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Career confessions: Deakin Chancellor John Stanhope

After more than four decades working in finance, accounting and management, Deakin University Chancellor John Stanhope has learnt a thing or two about what it takes to be a business leader. He has held positions including Chief Financial Officer and Group Managing Director at Telstra. He is now Australia Post’s Chairman. In addition, he is the Chair of the Melbourne International Jazz Festival (MIJF) and a fellow of the Institute of Company Directors. Stanhope talks about what he’s learnt working in business from the ground up and what it takes to be a successful businessperson today.

He worked first and studied later

I worked for four or five years before I was encouraged to go to university. I worked in human resources and also on business cases in the engineering division of Telstra. Working had given me some insight into what I should study. I chose commerce at Deakin and completed an accounting major and an economics major laced with marketing subjects. I wanted it to be general so I could make myself as marketable as possible. I had a philosophy of moving around – I would say yes to new roles, even if they weren’t as exciting as the role I was in. I worked in product management, marketing, HR and engineering. I initially completed my degree part time and then full-time in the final year and a half and then I moved into finance roles.

He climbed the ranks at Telstra to become Chief Financial Officer

I still have the attitude that it’s not a good day if you haven’t learnt something. Things change in business all the time. In finance, you have to continue to keep on top of financing mechanisms, derivatives and technical aspects. Shareholders look to the CFO at annual general meetings (AGMs) to see if what’s being reported is true and fair. A good CFO also contributes to the strategic direction of the business. The business world requires creative problem solving – those that get ahead are good at it.

There was no precedent for mobile telecommunications

I was involved in the start of Telstra’s mobile business between 1987 and 1989. My role was to estimate the growth in mobile phones. I didn’t really have anything to base projections on. I knew Australians were fast adopters of technology. Back in those days there were VHS video recorders and they’d been adopted quickly. I used that as the base and made an estimate of the demand for mobile. I got it wrong at times – the demand was 10 times more than we expected.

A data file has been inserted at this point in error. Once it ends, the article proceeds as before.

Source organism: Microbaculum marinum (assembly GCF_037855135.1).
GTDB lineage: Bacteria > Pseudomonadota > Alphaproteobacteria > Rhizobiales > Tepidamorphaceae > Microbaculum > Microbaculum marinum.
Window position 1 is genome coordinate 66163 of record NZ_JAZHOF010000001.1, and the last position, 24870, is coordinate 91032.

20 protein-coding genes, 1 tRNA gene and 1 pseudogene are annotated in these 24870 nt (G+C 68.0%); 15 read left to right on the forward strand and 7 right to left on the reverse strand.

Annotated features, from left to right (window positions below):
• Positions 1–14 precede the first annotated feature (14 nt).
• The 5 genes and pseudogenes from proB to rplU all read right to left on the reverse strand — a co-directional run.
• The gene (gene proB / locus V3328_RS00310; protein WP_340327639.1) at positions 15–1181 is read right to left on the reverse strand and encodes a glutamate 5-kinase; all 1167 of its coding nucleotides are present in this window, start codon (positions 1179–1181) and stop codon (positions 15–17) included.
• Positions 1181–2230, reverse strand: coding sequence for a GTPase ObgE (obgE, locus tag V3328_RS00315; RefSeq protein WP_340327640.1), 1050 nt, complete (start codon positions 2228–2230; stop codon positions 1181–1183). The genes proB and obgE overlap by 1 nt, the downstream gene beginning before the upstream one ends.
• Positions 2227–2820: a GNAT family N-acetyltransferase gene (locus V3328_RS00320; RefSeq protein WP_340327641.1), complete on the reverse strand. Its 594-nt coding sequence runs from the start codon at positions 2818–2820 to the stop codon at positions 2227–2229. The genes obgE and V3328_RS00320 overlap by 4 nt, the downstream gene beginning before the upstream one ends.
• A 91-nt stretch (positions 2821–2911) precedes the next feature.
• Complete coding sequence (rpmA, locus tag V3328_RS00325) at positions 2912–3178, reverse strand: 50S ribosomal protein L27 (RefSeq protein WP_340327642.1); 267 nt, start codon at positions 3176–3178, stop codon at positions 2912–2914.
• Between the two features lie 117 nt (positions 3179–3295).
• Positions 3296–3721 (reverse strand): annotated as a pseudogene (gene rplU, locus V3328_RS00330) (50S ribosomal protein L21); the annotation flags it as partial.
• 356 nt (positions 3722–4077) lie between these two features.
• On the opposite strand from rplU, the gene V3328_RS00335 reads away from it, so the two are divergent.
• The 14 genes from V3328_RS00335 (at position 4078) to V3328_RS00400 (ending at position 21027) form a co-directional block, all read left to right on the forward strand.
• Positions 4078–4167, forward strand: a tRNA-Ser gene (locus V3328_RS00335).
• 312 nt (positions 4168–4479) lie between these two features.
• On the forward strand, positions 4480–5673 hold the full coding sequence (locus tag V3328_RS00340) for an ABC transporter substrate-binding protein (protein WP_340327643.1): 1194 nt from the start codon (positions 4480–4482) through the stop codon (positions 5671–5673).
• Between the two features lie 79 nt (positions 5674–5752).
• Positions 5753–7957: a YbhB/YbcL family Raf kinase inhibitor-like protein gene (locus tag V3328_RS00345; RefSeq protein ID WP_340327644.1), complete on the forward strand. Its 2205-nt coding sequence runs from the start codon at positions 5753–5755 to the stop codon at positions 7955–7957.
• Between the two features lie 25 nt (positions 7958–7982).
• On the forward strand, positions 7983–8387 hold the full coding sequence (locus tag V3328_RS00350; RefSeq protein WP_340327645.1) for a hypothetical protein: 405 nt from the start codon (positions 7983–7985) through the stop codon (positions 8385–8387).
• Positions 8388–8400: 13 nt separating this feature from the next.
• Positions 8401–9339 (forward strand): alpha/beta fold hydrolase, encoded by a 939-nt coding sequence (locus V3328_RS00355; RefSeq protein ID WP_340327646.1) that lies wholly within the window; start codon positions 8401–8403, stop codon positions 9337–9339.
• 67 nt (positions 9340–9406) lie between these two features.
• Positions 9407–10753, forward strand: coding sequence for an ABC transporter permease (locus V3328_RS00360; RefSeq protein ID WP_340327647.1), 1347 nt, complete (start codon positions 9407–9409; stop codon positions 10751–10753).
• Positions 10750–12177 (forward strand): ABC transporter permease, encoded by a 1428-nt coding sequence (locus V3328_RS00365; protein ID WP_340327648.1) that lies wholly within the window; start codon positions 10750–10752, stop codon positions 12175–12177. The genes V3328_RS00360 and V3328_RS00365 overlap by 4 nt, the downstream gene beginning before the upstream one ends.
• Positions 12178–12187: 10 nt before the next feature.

Negotiating an $11.2 billion deal with the Government and NBN Co. wasn’t easy

The government decided to form a network monopoly for the National Broadband Network (NBN). My role as Telstra CFO in the deal negotiation was acting on behalf of the shareholders. The value of their shareholdings couldn’t reduce with regard to a broadband network. You have to keep that in mind when you’re negotiating. It was a lot of money. I had to negotiate with the Government which had rooms full of advisors, lawyers and investment bankers. I also had to negotiate with the NBN Co. to implement it. It took two years.

The customer has more power than ever

I’ve been Chairman of Australia Post for nearly four years.  During that time the customer’s definition of convenience has changed multiple times. At first the customer said going to the post office was not all that convenient, so we created 24/7 parcel lockers for people to pick up their parcel any time of day. Consumers thought that was good for a while, then they decided if it was out of their way they would get their parcels delivered to work. Now companies like US-based UberRUSH pick up parcels and deliver them within an hour. The people that do well in organisations are those who can recognise that and the importance of customer centricity in everything they do.

'The people that do well in organisations are those who can recognise that and the importance of customer centricity in everything they do'

John Stanhope,
Chancellor, Deakin University

If you want a role at the top, work-life balance doesn’t exist

I spent seven years as deputy CFO and eight years as CFO. I retired early because I was tired. You can tell after 15 years – it starts to impact your health. You don’t see family much. A time comes when you say enough is enough. I say to graduates, ‘Human Resources will tell you about work life balance, but as you move up in an organisation there isn’t any.’ I believe in being honest. My stress relievers are two fold: one is hitting drums and one is barracking for the Geelong Football Club and yelling at umpires – for these things I made the time.

Good grades aren’t enough if you want a successful career.

You need to complete your degree, but what you also need is communication. I don’t mean sending texts. I mean talking and listening. Employers now put candidates through assessment tests that are cleverly designed to discern if people have the softer skills, too. In 2015, Ernst & Young announced they would not choose 2016 graduates on grades alone. When you begin a job you’ll be asked to collaborate, use creative problem solving skills and have an understanding of customer centricity – that is what will help you to differentiate in the job market.

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